Self-reported Pap testing rates are high across Canada.
The percentage of women aged 25–69 who reported being up to date on cervical cancer screening, defined as having had at least one Pap test in the previous three years. Results are presented by province/territory using data from the 2012 Canadian Community Health Survey.
80% of women participating in Pap testing. Applied to system performance reporting as of 2015 to align with the Pan-Canadian Cervical Screening Network’s programmatic participation target.
The 2009 Cancer System Performance Report.
The indicator definition was revised in 2016 to better reflect the guidelines of the Canadian Task Force on Preventive Health Care (CTFPHC), which indicate screening should begin at age 25.1
Why measure this?
Cervical cancer screening guidelines from the CTFPHC recommend routine screening every three years starting at age 25 for asymptomatic women who have ever been sexually active.1 While most provincial screening programs begin cervical cancer screening at age 21, this indicator was defined to show the proportion of the population protected against cervical cancer as prescribed by the CTFPHC guidelines. These recommendations balance the benefits of cervical cancer screening (i.e., reductions in cervical cancer incidence and mortality) with its associated harms (e.g., false positives).
What are the key findings?
- Self-reported Pap testing rates for women aged 25–69 ranged from 71.7% in Quebec to 88.7% in Prince Edward Island in 2012 (Figure 2.1).
- Ten provinces/territories (British Columbia, Alberta, Manitoba, Ontario, New Brunswick, Nova Scotia, Prince Edward Island, Newfoundland and Labrador, Yukon and the Northwest Territories) had Pap testing rates that exceeded the 80% participation target in 2012 (Figure 2.1). When taking into account statistical margin of error, only Quebec did not reach the target.
Why do these findings matter?
Self-reported participation in cervical cancer screening was found to be high across Canada, with most provinces and territories achieving the 80% participation target in 2012. This target is being compared with self-reported screening rates for the purposes of system performance reporting, which includes all screening activity, both programmatic and non-programmatic (unlike the program target, which includes only programmatic screening). As of July 2015, women can access screening through organized cervical cancer screening programs, which exist in all Canadian provinces except Quebec and Prince Edward Island,2 or opportunistically (without going through an organized screening program).3 Monitoring cervical cancer screening participation rates at the system level facilitates evaluation of practices across the country, identifies what proportion of women are protected against this screenable cancer and can help to identify targeted interventions that will increase the proportion of the population accessing screening and receiving treatment when it is most effective.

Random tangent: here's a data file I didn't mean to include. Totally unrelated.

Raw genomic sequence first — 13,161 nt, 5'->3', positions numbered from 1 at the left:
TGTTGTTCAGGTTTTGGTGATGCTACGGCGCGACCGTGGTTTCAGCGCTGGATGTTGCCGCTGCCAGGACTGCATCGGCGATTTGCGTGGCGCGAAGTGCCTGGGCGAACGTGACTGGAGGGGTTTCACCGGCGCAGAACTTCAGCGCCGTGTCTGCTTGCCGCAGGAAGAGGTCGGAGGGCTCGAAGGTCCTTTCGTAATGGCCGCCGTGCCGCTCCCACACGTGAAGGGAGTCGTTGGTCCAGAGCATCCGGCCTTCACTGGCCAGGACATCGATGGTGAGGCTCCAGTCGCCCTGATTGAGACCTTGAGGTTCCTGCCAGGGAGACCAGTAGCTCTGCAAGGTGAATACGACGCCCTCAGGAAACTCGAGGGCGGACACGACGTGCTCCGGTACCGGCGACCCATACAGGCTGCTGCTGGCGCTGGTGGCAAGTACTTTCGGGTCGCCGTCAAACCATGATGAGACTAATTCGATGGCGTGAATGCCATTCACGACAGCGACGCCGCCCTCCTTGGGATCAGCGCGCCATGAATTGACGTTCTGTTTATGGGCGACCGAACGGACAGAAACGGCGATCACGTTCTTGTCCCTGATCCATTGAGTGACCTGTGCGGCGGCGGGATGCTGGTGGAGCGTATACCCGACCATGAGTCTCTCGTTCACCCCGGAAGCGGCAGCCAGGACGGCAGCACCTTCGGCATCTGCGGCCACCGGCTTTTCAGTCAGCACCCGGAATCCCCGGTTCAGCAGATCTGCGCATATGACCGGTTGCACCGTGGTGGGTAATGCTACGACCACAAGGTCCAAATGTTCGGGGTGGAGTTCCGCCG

- Canadian Task Force on Preventive Health Care, Dickinson J, Tsakonas E, Conner Gorber S, Lewin G, Shaw E, et al. Recommendations on screening for cervical cancer. CMAJ. 2013;185(1):35-45.
- Cancerview.ca. Cervical Cancer Screening Guidelines Across Canada: Environmental Scan. Toronto (ON): Canadian Partnership Against Cancer; 2015 Jul.
- Canadian Partnership Against Cancer. Cancer Screening in Canada: An Overview of Screening Participation for Breast, Cervical and Colorectal Cancer. Toronto (ON): Canadian Partnership Against Cancer; 2015 Jan. 30 p.